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Small Craft Warnings
This rarely-produced minor work made a small theatrical splash at its premiere back on April 2, 1972 at the off-Broadway Truck and Warehouse Theatre. It resurfaced in 1999 with a production that was reprised a year later and reviewed both times by Curtainup, first by Les Gutman's review Les Gutman and the secon time by Elyse Sommer. A 2003 production in LA was reviewed by Laura Hitchcock. ). Unfortunately, the current staging isn't likely to increase the play's lackluster standing in Williams' oeuvre.
Acclaimed actor-director Austin Pendleton, who helms the production, has also taken on the role as the old homosexual screenwriter named Quentin. But his fine acting is hardly matched by his directing. Instead of giving us a credible rendering of a beachfront California tavern in the 70s, he skimps on the set design and gives the entire production a casual feel that undermines what's already a slightly structured drama.
Even in a better producvion, the episodes and characters of this play often come across as either too calculated or overly sentimental. Indeed the characters seem to be mere tokens of those found in the playwright's earlier (and better) dramas.
The assorted derelicts we meet include Violet (Tammy Lang), a ghost of a young woman who subsists on any male affection tossed in her direction. Described as a sort of water-flower in the play, she aimlessly floats through all the scenes like a woebegone Ophelia. A key role is that of Leona Dawson (Gina Stahlnecker), a tough-hearted beautician traveling from one town to another in a trailer, who has a fling with the stud Bill McCorkle (Joe Ulam). Also on stage we have the alcoholic Doc (John Greenleaf) who lost his medical license years ago; the almost cretinous Steve (Eddy Lee Priest); and Bobby (Adam Dodway), a young man who is exploring his sexual identity with screenwriter Quentin (Austin Pendleton). Rounding out the group is the barkeep, Monk (Ross Kramberg), a passive sort but endearingly compassionate toward the damaged souls who wander into his bar seeking temporary refuge.
Except for Gina Stahlnecker's beautician, the ensemble's acting is mediocre, making Pendleton's performance the real reason to see this production. He plays the old homosexual with such total identification that one of the rarest things in theater takes place: the audience is allowed to form its own opinion of this bohemian character. Pendleton doesn't editorialize his character but instead takes what Williams has offered in the text, and unapologetically presents it for the audience's consideration. He trusts that the essential character will live, and live he does. The one other notable performance is given by Gina Stahlnecker as the beautician.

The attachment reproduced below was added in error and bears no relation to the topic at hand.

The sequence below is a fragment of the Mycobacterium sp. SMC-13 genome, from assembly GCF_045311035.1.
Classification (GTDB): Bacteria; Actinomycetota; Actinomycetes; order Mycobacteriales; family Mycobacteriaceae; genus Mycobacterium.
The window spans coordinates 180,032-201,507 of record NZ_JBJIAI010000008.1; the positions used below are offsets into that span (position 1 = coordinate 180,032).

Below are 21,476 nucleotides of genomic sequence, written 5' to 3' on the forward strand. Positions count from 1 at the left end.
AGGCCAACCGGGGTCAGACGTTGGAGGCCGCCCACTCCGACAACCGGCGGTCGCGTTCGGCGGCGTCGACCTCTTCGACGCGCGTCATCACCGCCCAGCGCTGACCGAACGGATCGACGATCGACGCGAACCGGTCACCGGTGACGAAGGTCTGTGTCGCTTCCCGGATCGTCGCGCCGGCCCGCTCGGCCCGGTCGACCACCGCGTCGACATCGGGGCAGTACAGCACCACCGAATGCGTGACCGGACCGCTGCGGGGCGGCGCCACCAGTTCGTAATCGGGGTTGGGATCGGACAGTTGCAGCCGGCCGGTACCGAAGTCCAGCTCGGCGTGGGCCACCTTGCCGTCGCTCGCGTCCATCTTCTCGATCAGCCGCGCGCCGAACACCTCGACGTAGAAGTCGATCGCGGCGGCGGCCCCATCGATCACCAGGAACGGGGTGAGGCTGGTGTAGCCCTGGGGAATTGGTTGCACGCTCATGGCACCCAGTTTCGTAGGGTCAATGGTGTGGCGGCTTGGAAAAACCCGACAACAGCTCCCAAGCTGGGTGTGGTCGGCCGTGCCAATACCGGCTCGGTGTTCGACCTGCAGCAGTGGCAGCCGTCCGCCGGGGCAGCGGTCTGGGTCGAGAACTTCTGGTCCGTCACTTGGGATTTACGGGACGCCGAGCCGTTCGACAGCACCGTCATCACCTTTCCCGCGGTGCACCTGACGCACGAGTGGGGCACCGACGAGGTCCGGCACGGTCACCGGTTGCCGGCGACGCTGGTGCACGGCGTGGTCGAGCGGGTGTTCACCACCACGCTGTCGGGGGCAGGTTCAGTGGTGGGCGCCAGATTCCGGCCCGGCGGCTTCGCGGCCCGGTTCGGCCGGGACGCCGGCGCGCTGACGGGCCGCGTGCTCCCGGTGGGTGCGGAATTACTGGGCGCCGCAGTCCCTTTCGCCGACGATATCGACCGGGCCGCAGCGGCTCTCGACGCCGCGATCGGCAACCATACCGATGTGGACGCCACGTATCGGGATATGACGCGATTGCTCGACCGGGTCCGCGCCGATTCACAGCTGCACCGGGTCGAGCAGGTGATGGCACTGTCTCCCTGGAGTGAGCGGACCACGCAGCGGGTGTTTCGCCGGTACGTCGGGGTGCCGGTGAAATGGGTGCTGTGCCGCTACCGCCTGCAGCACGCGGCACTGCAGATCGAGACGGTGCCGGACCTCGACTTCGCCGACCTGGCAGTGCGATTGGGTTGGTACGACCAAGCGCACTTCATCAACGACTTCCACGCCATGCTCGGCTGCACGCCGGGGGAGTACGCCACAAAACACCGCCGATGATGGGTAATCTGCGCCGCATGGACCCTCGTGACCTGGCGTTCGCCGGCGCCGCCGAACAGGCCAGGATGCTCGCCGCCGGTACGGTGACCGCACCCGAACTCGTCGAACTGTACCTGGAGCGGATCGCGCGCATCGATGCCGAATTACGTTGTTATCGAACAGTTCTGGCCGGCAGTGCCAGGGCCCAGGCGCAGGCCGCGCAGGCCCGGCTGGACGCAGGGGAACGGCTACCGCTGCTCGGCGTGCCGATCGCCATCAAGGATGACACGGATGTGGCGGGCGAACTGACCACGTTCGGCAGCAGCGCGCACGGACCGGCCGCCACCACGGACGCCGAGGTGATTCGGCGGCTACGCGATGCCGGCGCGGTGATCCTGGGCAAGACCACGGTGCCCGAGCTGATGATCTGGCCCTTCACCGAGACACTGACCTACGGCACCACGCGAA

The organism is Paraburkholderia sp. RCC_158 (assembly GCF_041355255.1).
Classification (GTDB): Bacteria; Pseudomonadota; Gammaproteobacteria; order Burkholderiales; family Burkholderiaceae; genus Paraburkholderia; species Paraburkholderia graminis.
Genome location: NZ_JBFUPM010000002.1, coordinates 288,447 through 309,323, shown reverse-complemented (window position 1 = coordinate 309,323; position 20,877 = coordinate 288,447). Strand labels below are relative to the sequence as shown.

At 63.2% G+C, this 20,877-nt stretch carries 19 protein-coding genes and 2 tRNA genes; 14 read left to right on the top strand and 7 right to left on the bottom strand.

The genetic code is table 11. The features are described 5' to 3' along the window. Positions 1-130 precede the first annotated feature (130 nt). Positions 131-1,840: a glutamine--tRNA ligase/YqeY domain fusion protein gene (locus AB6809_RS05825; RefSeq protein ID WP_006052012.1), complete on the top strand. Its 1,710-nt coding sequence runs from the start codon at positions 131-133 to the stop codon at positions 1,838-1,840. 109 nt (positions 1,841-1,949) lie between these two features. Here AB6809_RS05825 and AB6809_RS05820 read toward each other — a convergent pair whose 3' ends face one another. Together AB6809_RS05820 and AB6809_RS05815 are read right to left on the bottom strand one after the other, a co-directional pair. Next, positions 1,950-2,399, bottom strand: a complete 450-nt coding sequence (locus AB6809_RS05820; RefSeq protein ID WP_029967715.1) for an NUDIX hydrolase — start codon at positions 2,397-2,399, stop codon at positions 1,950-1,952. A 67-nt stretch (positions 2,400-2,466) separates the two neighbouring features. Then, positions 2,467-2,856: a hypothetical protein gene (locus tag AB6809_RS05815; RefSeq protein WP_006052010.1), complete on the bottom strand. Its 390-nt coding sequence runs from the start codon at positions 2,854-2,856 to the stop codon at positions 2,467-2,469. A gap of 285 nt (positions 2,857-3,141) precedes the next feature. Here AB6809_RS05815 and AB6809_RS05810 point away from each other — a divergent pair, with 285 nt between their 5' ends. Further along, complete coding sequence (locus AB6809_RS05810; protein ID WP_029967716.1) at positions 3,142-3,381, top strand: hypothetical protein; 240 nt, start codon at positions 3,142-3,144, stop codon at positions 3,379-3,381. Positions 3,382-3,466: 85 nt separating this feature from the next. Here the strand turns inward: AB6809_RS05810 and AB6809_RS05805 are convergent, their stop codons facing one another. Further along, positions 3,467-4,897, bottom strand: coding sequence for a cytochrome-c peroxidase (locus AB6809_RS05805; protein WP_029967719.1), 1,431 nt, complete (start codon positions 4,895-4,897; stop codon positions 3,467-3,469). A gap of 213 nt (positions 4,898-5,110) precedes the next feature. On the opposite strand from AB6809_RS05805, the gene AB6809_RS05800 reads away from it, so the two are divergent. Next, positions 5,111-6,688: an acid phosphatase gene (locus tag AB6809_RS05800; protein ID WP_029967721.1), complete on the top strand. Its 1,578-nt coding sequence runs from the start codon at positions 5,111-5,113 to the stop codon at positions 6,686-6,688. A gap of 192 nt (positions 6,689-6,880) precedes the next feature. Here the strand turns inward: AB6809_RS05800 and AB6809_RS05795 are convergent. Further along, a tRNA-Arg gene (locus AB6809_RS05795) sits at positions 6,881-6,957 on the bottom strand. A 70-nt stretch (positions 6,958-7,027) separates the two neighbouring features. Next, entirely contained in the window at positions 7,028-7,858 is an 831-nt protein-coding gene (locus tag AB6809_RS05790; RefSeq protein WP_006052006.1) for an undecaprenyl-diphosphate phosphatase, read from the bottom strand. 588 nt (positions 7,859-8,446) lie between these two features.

In spite running just 90 minutes without an intermission, the play tends to feel over-extended with stretches of overly sentimental dialogue and times when the action stalls out altogether. Time and again, we recognize that Williams has been there and-donethat before, but better. .
The absence of a satisfying set doesn't help. The demon of rising costs might be behind the very Spartan staging of this Small Craft Warnings but this spareness was particularly evident in a play that included a foreword in which William painstakingly described his "ideal" set (for instance, a diagonal bar crossing the stage, a blue neon sign saying "Monk's Place" and a large varnished swordfish suspended over the bar with goggle-like eyes fixed in a state of perpetual amazement). One can't help wishing that Pendleton might have at least made some attempt to evoke the salty ambience of a beachfront California bar. Expect for the marine sounds that waft through the air before and during the show, one can hardly fathom that the characters are at a bar in what amounts to what one would expect in a staged reading but not a fully-realized production.
In spite of the glaring lack of authentic atmosphere, Mr. Pendleton clearly has a firm grasp of the playwright's strenths and there are several illuminating moments even in this production that reveal the author's life-long identification with losers, his fascination and affinity with sinners, and his incisive reflections on the human condition. Thus, though I can hardly praise this threadbare production for its inventive staging or ensemble acting, even this stark presentation of the old play can still reward serious theatergoers and, of course, the many Tennessee Williams devotees.